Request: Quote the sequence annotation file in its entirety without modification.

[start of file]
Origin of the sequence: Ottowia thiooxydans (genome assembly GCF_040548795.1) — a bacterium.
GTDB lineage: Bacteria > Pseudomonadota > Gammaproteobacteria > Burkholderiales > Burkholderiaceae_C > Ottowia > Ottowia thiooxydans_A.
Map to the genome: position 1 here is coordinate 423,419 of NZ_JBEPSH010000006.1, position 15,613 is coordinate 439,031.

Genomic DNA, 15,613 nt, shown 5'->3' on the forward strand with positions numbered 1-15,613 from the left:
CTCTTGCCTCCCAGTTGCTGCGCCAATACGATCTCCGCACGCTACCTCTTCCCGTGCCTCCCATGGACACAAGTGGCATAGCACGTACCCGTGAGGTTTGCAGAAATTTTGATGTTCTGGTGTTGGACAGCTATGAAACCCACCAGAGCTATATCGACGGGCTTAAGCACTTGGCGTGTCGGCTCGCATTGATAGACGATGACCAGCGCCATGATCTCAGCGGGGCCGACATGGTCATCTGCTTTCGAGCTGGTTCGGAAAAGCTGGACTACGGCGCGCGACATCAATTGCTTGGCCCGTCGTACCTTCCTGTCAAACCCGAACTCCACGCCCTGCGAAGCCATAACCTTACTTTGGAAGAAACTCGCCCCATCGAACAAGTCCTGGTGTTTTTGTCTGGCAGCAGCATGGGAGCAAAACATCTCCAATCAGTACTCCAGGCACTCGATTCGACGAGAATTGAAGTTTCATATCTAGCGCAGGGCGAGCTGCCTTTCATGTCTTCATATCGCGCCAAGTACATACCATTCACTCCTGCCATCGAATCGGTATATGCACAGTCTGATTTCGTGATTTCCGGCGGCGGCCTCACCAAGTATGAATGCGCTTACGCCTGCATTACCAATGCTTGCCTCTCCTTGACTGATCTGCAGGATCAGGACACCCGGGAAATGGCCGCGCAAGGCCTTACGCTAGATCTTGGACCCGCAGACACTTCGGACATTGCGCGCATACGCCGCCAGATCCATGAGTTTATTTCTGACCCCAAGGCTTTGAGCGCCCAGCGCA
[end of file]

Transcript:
Origin of the sequence: Ottowia thiooxydans (genome assembly GCF_040548795.1) — a bacterium.
GTDB lineage: Bacteria > Pseudomonadota > Gammaproteobacteria > Burkholderiales > Burkholderiaceae_C > Ottowia > Ottowia thiooxydans_A.
Map to the genome: position 1 here is coordinate 423,419 of NZ_JBEPSH010000006.1, position 15,613 is coordinate 439,031.

Genomic DNA, 15,613 nt, shown 5'->3' on the forward strand with positions numbered 1-15,613 from the left:
CTCTTGCCTCCCAGTTGCTGCGCCAATACGATCTCCGCACGCTACCTCTTCCCGTGCCTCCCATGGACACAAGTGGCATAGCACGTACCCGTGAGGTTTGCAGAAATTTTGATGTTCTGGTGTTGGACAGCTATGAAACCCACCAGAGCTATATCGACGGGCTTAAGCACTTGGCGTGTCGGCTCGCATTGATAGACGATGACCAGCGCCATGATCTCAGCGGGGCCGACATGGTCATCTGCTTTCGAGCTGGTTCGGAAAAGCTGGACTACGGCGCGCGACATCAATTGCTTGGCCCGTCGTACCTTCCTGTCAAACCCGAACTCCACGCCCTGCGAAGCCATAACCTTACTTTGGAAGAAACTCGCCCCATCGAACAAGTCCTGGTGTTTTTGTCTGGCAGCAGCATGGGAGCAAAACATCTCCAATCAGTACTCCAGGCACTCGATTCGACGAGAATTGAAGTTTCATATCTAGCGCAGGGCGAGCTGCCTTTCATGTCTTCATATCGCGCCAAGTACATACCATTCACTCCTGCCATCGAATCGGTATATGCACAGTCTGATTTCGTGATTTCCGGCGGCGGCCTCACCAAGTATGAATGCGCTTACGCCTGCATTACCAATGCTTGCCTCTCCTTGACTGATCTGCAGGATCAGGACACCCGGGAAATGGCCGCGCAAGGCCTTACGCTAGATCTTGGACCCGCAGACACTTCGGACATTGCGCGCATACGCCGCCAGATCCATGAGTTTATTTCTGACCCCAAGGCTTTGAGCGCCCAGCGCA